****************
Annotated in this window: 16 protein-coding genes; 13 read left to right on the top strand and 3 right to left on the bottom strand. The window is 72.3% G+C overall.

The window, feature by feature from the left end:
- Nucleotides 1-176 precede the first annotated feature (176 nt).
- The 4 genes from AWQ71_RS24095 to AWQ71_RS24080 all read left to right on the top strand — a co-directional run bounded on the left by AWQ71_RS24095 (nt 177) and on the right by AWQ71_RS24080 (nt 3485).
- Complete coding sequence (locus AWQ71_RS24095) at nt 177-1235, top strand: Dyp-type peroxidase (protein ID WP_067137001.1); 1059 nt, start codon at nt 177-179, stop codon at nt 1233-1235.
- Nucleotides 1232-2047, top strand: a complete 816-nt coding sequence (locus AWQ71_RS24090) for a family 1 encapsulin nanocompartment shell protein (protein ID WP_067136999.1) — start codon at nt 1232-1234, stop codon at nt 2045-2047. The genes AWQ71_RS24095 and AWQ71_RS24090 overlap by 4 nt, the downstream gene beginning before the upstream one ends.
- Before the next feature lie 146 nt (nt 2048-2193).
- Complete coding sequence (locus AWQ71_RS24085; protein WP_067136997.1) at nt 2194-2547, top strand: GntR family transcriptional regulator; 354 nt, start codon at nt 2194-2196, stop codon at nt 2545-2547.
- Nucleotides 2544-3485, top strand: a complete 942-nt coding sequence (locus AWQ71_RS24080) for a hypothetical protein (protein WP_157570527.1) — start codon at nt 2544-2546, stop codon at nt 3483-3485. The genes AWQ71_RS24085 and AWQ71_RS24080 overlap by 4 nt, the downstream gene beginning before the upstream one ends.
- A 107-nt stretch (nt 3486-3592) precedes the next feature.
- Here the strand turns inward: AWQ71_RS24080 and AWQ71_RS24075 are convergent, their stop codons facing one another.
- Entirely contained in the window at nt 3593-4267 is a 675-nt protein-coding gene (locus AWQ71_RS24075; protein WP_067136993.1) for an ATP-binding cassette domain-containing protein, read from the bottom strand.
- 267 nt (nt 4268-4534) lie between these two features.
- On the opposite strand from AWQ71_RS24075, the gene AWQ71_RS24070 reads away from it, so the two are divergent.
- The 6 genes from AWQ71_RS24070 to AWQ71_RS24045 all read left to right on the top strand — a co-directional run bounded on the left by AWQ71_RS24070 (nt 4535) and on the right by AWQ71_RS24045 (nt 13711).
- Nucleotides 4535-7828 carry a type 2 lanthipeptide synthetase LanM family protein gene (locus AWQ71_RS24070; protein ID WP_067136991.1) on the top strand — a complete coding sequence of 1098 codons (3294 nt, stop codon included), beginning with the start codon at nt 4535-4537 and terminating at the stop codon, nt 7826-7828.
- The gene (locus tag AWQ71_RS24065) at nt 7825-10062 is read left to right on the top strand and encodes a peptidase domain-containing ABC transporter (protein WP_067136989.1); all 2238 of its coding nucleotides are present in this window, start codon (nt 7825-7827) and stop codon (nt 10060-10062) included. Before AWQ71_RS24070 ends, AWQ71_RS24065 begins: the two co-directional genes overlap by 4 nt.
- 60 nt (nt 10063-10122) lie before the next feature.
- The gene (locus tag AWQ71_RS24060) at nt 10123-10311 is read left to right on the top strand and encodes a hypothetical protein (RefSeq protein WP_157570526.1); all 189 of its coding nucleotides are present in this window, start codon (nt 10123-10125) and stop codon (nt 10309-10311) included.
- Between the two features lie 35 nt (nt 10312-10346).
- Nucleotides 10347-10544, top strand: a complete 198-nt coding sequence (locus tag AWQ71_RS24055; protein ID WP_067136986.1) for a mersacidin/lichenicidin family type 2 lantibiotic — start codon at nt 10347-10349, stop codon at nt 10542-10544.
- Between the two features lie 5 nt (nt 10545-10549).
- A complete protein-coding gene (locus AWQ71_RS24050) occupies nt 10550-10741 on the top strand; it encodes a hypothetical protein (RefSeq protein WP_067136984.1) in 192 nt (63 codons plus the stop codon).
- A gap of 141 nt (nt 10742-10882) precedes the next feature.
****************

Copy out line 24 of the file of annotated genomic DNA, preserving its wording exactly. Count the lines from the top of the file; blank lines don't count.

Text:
- A gap of 141 nt (nt 10742-10882) precedes the next feature.